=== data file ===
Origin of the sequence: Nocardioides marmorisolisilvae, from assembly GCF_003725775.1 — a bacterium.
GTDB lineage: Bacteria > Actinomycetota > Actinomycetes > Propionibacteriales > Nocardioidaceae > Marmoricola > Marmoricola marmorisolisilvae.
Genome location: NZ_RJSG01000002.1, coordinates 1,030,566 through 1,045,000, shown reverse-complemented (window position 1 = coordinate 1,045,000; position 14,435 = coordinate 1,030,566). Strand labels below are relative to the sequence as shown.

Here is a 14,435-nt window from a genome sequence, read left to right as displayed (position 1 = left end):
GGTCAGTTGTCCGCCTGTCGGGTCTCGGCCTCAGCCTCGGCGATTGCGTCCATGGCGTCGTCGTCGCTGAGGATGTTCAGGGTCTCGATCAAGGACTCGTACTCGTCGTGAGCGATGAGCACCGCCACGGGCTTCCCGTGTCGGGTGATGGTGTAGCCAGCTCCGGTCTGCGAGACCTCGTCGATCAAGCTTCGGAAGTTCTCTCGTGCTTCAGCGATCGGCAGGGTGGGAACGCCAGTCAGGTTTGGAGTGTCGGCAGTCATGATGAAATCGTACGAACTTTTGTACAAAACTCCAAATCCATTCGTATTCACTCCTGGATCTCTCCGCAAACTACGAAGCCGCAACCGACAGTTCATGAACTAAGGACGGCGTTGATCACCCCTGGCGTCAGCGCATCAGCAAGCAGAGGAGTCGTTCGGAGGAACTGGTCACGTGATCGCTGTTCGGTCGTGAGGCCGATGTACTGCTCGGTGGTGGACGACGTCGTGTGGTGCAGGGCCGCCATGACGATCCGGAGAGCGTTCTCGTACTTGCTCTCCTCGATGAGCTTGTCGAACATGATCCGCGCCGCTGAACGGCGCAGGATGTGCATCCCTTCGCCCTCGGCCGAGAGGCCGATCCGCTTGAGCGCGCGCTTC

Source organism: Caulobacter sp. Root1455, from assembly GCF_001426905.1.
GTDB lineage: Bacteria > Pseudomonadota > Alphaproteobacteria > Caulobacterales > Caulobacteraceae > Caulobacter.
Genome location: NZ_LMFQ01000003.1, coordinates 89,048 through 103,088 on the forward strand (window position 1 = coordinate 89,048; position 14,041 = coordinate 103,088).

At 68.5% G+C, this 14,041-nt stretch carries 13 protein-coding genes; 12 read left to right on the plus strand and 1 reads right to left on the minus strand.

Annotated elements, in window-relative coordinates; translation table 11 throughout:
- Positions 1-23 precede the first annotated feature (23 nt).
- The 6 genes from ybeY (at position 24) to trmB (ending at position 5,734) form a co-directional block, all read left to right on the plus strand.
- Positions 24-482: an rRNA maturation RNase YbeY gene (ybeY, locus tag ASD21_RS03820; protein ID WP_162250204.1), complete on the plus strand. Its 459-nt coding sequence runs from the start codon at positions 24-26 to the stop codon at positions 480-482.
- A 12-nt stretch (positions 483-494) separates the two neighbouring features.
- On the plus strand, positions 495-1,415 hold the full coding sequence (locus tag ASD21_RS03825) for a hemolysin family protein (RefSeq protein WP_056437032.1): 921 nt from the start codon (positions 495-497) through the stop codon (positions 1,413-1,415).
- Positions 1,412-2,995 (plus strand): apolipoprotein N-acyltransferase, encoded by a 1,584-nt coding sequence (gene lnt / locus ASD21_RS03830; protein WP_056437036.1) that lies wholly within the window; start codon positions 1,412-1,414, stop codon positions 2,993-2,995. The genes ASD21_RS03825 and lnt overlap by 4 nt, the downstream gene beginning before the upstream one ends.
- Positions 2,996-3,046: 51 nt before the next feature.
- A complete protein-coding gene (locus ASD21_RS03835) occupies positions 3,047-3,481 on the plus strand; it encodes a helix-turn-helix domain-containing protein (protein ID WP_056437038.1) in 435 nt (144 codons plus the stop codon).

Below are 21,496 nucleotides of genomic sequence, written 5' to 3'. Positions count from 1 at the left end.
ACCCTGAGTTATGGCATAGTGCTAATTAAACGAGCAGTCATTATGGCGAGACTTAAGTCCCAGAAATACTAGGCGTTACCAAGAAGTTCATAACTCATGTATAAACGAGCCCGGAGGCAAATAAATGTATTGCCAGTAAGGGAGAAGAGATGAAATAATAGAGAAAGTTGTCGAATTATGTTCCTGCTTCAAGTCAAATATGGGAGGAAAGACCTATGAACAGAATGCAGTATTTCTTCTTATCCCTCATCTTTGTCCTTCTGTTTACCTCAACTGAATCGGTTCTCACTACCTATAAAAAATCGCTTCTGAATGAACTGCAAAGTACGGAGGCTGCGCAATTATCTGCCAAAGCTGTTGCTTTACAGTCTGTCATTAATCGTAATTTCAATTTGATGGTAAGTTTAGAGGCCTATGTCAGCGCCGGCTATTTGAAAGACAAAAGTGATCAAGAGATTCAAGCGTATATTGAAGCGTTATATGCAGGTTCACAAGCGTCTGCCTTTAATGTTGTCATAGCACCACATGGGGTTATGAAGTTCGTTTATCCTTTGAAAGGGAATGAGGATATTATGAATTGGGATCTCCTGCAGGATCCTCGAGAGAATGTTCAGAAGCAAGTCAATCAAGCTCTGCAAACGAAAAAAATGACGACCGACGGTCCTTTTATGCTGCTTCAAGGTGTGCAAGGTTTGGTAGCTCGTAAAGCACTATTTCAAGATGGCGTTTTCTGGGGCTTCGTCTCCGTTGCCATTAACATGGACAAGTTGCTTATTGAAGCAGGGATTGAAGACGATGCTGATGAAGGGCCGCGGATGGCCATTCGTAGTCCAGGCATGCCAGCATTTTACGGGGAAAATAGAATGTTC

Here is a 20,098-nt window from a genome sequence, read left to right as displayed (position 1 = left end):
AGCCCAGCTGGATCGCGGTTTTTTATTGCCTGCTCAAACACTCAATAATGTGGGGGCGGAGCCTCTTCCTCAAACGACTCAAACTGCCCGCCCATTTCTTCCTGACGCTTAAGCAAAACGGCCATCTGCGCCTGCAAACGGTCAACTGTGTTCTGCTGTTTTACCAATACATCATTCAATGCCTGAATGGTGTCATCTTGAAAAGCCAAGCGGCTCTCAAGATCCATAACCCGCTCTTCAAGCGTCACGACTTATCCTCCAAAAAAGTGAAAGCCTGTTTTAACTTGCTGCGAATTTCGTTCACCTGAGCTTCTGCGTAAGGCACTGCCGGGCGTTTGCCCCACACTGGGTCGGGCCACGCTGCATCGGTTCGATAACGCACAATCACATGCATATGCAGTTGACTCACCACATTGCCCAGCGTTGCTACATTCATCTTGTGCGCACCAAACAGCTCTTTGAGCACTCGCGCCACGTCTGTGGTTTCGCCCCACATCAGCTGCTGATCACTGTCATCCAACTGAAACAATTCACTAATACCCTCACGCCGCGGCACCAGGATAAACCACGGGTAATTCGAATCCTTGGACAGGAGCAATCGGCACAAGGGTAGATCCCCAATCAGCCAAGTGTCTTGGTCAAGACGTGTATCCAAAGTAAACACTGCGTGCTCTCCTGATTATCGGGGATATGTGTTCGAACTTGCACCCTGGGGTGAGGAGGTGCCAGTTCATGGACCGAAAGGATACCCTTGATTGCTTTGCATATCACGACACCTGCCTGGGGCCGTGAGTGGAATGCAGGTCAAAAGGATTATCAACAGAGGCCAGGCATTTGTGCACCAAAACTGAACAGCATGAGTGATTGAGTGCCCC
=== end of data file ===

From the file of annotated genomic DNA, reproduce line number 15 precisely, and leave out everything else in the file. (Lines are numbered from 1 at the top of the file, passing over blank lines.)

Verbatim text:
- On the plus strand, positions 495-1,415 hold the full coding sequence (locus tag ASD21_RS03825) for a hemolysin family protein (RefSeq protein WP_056437032.1): 921 nt from the start codon (positions 495-497) through the stop codon (positions 1,413-1,415).